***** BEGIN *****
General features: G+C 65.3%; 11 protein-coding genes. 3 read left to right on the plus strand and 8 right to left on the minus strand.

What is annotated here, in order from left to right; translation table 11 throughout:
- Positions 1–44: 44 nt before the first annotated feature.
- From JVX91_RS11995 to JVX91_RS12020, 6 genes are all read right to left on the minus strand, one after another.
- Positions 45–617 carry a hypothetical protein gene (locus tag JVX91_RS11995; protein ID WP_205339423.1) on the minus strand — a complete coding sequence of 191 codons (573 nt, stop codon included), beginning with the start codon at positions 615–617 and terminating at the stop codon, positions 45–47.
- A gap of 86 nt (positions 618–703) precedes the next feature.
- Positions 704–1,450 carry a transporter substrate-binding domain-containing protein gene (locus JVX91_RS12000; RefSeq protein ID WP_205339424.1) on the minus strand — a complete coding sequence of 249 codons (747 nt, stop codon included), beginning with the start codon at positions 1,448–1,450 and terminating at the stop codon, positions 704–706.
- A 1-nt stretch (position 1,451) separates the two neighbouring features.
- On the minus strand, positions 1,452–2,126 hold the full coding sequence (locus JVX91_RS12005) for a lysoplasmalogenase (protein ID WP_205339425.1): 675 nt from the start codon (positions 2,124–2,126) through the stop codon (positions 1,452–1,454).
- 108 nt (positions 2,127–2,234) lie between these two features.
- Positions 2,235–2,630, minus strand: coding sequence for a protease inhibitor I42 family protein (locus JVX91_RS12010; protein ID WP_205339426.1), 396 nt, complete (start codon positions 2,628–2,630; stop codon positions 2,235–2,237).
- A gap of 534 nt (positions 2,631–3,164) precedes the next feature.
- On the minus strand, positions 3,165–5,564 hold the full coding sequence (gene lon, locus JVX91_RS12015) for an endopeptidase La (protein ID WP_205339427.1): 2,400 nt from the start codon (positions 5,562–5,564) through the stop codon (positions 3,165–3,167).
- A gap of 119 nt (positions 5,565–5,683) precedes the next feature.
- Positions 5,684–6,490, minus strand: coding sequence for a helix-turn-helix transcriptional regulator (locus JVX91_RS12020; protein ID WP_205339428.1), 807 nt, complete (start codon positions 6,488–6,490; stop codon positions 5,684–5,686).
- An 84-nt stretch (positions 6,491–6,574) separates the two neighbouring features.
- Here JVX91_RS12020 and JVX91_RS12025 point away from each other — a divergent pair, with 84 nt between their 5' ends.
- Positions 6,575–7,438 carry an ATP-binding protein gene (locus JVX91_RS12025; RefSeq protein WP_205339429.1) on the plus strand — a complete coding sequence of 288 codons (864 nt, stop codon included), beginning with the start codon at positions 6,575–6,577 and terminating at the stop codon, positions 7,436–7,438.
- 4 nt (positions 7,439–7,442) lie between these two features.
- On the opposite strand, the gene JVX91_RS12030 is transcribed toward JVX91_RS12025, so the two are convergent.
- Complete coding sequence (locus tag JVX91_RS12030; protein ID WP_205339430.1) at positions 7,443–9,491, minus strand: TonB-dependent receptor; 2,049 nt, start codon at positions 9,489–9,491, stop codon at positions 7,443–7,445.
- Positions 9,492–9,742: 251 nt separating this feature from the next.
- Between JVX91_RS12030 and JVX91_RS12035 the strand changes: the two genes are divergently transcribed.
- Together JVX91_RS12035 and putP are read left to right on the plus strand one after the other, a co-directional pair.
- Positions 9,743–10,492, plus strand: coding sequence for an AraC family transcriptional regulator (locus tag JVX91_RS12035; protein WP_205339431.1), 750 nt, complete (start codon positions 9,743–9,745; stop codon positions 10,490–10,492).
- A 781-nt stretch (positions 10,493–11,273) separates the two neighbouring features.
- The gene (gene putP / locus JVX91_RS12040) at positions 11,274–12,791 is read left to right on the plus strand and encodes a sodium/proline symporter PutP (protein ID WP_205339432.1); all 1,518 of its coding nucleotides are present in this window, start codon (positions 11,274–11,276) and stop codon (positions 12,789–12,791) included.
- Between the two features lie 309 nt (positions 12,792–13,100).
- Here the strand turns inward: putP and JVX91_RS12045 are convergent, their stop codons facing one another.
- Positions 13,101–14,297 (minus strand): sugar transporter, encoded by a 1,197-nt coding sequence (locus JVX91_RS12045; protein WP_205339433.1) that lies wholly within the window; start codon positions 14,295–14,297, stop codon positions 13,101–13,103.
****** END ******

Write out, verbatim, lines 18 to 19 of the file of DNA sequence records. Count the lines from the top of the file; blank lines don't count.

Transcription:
- Positions 6,575–7,438 carry an ATP-binding protein gene (locus JVX91_RS12025; RefSeq protein WP_205339429.1) on the plus strand — a complete coding sequence of 288 codons (864 nt, stop codon included), beginning with the start codon at positions 6,575–6,577 and terminating at the stop codon, positions 7,436–7,438.
- 4 nt (positions 7,439–7,442) lie between these two features.